Tennis: Roger Federer coasts but task will get harder, Rafa Nadal joins him in French Open last eight

Roger Federer plays a forehand return during the men's singles fourth round match at The Roland Garros 2019 French Open tennis tournament in Paris on June 2, 2019.
Roger Federer plays a forehand return during the men's singles fourth round match at The Roland Garros 2019 French Open tennis tournament in Paris on June 2, 2019.PHOTO: AFP

PARIS (REUTERS, AFP) - Roger Federer's dream return to the French Open continued as the Swiss waltzed into quarter-finals by giving Argentine Leonardo Mayer a 6-2, 6-3, 6-3 masterclass on Sunday (June 2).

The 20-time Grand Slam champion, back at Roland Garros after a three-year hiatus, cruised through the opening rounds seemingly unchallenged and his last-16 encounter was no exception.

Later, defending champion Rafael Nadal won his 90th match at Roland Garros, as he stormed into the quarter-finals for the 13th time.

Nadal, bidding for a 12th title at the tournament, swept past Argentina's Juan Ignacio Londero 6-2, 6-3, 6-3. In what will be his 38th Grand Slam quarter-final appearance, the 32-year-old Spaniard will face either Japan's Kei Nishikori or Benoit Paire of France for a semi-final place.

"I am very happy. Juan is a very good player so I congratulate him and his team," said Nadal. "It's an incredible feeling to be in another quarter-final at this tournament which has been the most special of my career."

Nadal has only been defeated twice in his French Open career and the 78th-ranked Londero never looked like becoming the third man to achieve the feat.

Nadal has a 10-2 record over Nishikori while he has yet to lose to Paire in four matches.

Things are likely to get trickier for Federer from now on, as the third seed will next face either a resurgent compatriot Stan Wawrinka, the champion in 2015, or Greek sixth seed Stefanos Tsitsipas, who beat him at the Australian Open.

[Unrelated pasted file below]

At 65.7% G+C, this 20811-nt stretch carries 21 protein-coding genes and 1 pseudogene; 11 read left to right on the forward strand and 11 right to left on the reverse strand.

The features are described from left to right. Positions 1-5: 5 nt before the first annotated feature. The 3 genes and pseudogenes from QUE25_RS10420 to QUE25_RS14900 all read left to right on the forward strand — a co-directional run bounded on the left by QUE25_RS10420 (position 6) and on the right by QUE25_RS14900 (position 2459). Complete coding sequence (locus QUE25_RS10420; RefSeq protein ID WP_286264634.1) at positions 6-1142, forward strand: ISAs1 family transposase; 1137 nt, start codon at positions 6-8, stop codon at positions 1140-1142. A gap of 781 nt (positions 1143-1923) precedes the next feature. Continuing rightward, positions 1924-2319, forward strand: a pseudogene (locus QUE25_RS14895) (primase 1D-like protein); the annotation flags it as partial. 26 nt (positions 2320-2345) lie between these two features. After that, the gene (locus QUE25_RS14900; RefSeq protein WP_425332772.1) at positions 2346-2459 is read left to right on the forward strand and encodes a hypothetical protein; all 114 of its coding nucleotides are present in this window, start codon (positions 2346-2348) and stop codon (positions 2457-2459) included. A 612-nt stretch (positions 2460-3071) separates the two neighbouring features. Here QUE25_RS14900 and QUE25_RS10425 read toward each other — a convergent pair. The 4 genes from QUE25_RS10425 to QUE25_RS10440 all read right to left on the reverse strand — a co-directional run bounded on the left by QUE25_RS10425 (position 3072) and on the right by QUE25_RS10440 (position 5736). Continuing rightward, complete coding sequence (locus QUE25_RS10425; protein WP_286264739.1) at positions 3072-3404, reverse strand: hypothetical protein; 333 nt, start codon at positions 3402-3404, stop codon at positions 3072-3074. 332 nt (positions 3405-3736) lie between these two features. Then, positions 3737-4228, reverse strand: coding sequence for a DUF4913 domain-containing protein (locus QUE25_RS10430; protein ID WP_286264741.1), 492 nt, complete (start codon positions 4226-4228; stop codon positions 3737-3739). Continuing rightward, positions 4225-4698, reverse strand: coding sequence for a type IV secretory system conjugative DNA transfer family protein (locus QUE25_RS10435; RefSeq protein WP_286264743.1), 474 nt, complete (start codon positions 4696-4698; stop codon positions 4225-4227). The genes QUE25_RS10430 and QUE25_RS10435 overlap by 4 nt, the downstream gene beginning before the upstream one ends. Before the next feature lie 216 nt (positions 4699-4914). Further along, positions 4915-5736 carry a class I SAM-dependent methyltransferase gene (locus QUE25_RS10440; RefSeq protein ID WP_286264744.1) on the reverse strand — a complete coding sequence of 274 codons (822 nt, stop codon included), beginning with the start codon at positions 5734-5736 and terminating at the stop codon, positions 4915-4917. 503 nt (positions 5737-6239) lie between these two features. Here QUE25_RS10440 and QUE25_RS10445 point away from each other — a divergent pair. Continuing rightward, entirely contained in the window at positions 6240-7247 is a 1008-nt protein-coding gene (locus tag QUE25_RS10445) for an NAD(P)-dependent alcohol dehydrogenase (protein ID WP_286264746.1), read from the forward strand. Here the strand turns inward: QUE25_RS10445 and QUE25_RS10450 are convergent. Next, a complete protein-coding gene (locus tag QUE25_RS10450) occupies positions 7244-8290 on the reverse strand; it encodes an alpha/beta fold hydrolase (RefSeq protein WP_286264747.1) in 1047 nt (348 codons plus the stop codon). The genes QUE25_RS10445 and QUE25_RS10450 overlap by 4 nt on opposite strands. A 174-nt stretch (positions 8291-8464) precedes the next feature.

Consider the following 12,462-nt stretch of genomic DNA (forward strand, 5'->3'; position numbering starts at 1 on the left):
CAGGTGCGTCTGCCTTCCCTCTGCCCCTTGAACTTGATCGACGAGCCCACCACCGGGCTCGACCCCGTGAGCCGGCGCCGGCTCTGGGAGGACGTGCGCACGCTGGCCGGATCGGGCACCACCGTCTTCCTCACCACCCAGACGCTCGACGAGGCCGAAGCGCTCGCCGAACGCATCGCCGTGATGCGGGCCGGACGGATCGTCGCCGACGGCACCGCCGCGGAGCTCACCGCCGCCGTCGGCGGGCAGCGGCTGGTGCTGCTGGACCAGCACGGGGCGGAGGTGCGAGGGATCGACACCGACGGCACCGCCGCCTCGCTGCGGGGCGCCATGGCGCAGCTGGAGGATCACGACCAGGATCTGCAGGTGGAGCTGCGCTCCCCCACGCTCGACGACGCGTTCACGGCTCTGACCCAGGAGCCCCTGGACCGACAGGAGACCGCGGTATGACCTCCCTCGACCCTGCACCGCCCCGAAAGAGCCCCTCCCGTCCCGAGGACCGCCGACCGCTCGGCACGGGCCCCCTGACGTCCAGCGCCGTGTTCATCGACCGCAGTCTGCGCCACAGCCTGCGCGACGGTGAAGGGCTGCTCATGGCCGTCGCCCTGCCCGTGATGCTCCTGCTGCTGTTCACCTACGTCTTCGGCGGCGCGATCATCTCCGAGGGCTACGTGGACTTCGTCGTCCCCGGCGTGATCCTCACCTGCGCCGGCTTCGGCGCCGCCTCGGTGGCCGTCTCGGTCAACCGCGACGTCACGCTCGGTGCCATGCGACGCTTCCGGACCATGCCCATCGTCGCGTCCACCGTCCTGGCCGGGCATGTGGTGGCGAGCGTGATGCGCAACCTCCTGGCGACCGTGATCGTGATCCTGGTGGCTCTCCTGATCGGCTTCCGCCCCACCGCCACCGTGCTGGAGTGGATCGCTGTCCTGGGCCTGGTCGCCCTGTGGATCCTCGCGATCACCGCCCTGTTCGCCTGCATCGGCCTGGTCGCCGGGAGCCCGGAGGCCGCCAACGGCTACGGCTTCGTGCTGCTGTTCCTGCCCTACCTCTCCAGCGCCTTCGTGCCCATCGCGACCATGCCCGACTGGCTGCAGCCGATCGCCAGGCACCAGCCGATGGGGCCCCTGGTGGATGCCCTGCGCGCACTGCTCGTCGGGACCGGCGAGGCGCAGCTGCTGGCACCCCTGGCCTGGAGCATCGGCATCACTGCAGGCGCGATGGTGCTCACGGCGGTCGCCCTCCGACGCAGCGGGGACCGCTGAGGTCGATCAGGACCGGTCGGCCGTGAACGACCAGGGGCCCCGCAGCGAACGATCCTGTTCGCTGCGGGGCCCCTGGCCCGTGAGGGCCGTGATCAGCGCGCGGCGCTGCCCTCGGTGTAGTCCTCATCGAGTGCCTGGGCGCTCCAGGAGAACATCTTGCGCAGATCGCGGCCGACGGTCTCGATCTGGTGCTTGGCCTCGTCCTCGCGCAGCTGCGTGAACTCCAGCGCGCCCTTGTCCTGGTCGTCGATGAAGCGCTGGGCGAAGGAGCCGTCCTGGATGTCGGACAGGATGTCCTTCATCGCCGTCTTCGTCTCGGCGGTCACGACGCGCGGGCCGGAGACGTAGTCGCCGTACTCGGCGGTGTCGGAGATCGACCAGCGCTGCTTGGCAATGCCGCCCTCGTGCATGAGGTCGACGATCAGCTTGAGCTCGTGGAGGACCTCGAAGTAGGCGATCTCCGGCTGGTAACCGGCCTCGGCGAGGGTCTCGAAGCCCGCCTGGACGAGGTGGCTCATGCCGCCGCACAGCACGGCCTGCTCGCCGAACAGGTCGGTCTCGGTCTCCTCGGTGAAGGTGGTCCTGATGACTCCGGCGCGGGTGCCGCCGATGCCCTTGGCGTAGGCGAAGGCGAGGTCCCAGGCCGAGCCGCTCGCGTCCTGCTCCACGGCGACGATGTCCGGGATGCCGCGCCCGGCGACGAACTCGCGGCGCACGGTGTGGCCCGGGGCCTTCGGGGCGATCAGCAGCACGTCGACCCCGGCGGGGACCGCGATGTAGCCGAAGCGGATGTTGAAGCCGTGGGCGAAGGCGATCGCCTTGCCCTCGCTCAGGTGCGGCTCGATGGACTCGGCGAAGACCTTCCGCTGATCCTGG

On Sunday, however, it appeared as if Federer was enjoying a leisurely stroll in the Parisian sun.

After just over an hour, he was already two sets up. The 37-year-old played effortlessly, smacking winners around the court with self-confidence.

Mayer offered some semblance of resistance in the third set until the sixth game, when Federer broke decisively, ending his opponent's ordeal on the first match point.

"Big serving, windy, it was tough conditions. We didn't have many baseline rallies that were sort of neutral," said Federer. "Either one was always pressing and the other guy was defending."

It was Mayer who did most of the defending against Federer, who won his only French Open title 10 years ago.

Federer showed off his repertoire - the single-handed backhand, some chip-and-charge tennis, sliced backhands - to dispatch the Argentinian on Court Philippe Chatrier.

With the Big Three - Federer, Nadal and world No. 1 Novak Djokovic - showing few signs of giving up their stranglehold of men's tennis, the Swiss is aware that when they do eventually retire, it will leave a gaping hole in the sport.

"It's hard to reinvent the wheel. But of course maybe Rafa, Novak, and me, we have something special, whatever that is. It's maybe a combination of many things," said Federer.

"But sure, I think a lot of my fans or Novak's fans or Rafa's fans, when either one of us retires, we'll feel a bit of a void. But I think it will just take a few years after that to fall in love with another player.

"Because if you love tennis, you don't love the game because of one player. I think it's because of the sport and what it does to you and how you feel about it."